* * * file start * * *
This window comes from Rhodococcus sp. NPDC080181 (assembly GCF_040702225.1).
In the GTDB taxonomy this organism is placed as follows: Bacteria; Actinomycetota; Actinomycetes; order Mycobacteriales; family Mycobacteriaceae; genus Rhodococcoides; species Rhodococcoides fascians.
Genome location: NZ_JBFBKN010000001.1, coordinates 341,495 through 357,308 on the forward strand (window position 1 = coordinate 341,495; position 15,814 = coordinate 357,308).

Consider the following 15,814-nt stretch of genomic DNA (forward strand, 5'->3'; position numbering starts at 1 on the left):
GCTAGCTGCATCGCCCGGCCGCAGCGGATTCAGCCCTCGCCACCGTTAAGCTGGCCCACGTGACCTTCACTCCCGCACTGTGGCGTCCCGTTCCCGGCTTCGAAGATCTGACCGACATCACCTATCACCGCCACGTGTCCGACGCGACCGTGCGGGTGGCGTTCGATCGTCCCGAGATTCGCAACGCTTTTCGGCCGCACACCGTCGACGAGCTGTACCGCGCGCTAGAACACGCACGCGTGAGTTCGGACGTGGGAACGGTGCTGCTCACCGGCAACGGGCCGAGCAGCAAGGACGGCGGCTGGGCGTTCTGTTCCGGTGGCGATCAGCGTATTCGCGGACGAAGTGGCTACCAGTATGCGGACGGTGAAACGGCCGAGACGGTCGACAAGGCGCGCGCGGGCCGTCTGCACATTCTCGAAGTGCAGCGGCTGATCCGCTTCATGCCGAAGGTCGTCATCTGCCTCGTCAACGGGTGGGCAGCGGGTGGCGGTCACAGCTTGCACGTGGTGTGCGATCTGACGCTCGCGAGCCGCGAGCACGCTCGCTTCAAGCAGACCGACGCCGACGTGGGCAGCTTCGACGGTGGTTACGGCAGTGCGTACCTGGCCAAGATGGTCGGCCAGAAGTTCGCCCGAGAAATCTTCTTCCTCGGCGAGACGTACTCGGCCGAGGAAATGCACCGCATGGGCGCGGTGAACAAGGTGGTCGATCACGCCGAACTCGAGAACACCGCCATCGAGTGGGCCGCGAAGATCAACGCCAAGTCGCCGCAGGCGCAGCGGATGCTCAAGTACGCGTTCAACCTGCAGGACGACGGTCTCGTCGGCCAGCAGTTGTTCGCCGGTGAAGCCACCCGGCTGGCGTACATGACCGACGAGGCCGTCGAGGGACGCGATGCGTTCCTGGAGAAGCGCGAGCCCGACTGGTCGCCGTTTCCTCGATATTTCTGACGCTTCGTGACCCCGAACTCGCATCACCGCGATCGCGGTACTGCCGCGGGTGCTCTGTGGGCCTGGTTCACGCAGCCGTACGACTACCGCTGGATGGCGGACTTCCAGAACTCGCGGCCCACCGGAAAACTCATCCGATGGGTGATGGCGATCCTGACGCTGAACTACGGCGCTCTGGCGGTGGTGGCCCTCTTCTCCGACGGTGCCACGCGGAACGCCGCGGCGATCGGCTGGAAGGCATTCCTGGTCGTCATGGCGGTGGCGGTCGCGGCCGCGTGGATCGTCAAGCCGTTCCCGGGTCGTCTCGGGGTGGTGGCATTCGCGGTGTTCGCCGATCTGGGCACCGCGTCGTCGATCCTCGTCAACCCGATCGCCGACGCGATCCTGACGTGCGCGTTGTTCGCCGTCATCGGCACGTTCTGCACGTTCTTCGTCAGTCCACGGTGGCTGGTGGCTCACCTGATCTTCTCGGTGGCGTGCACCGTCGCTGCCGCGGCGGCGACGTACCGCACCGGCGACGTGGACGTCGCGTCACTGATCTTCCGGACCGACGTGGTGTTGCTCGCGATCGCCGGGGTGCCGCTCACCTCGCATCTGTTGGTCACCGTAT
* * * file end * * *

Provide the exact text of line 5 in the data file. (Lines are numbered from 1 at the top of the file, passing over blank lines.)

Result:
GCTAGCTGCATCGCCCGGCCGCAGCGGATTCAGCCCTCGCCACCGTTAAGCTGGCCCACGTGACCTTCACTCCCGCACTGTGGCGTCCCGTTCCCGGCTTCGAAGATCTGACCGACATCACCTATCACCGCCACGTGTCCGACGCGACCGTGCGGGTGGCGTTCGATCGTCCCGAGATTCGCAACGCTTTTCGGCCGCACACCGTCGACGAGCTGTACCGCGCGCTAGAACACGCACGCGTGAGTTCGGACGTGGGAACGGTGCTGCTCACCGGCAACGGGCCGAGCAGCAAGGACGGCGGCTGGGCGTTCTGTTCCGGTGGCGATCAGCGTATTCGCGGACGAAGTGGCTACCAGTATGCGGACGGTGAAACGGCCGAGACGGTCGACAAGGCGCGCGCGGGCCGTCTGCACATTCTCGAAGTGCAGCGGCTGATCCGCTTCATGCCGAAGGTCGTCATCTGCCTCGTCAACGGGTGGGCAGCGGGTGGCGGTCACAGCTTGCACGTGGTGTGCGATCTGACGCTCGCGAGCCGCGAGCACGCTCGCTTCAAGCAGACCGACGCCGACGTGGGCAGCTTCGACGGTGGTTACGGCAGTGCGTACCTGGCCAAGATGGTCGGCCAGAAGTTCGCCCGAGAAATCTTCTTCCTCGGCGAGACGTACTCGGCCGAGGAAATGCACCGCATGGGCGCGGTGAACAAGGTGGTCGATCACGCCGAACTCGAGAACACCGCCATCGAGTGGGCCGCGAAGATCAACGCCAAGTCGCCGCAGGCGCAGCGGATGCTCAAGTACGCGTTCAACCTGCAGGACGACGGTCTCGTCGGCCAGCAGTTGTTCGCCGGTGAAGCCACCCGGCTGGCGTACATGACCGACGAGGCCGTCGAGGGACGCGATGCGTTCCTGGAGAAGCGCGAGCCCGACTGGTCGCCGTTTCCTCGATATTTCTGACGCTTCGTGACCCCGAACTCGCATCACCGCGATCGCGGTACTGCCGCGGGTGCTCTGTGGGCCTGGTTCACGCAGCCGTACGACTACCGCTGGATGGCGGACTTCCAGAACTCGCGGCCCACCGGAAAACTCATCCGATGGGTGATGGCGATCCTGACGCTGAACTACGGCGCTCTGGCGGTGGTGGCCCTCTTCTCCGACGGTGCCACGCGGAACGCCGCGGCGATCGGCTGGAAGGCATTCCTGGTCGTCATGGCGGTGGCGGTCGCGGCCGCGTGGATCGTCAAGCCGTTCCCGGGTCGTCTCGGGGTGGTGGCATTCGCGGTGTTCGCCGATCTGGGCACCGCGTCGTCGATCCTCGTCAACCCGATCGCCGACGCGATCCTGACGTGCGCGTTGTTCGCCGTCATCGGCACGTTCTGCACGTTCTTCGTCAGTCCACGGTGGCTGGTGGCTCACCTGATCTTCTCGGTGGCGTGCACCGTCGCTGCCGCGGCGGCGACGTACCGCACCGGCGACGTGGACGTCGCGTCACTGATCTTCCGGACCGACGTGGTGTTGCTCGCGATCGCCGGGGTGCCGCTCACCTCGCATCTGTTGGTCACCGTAT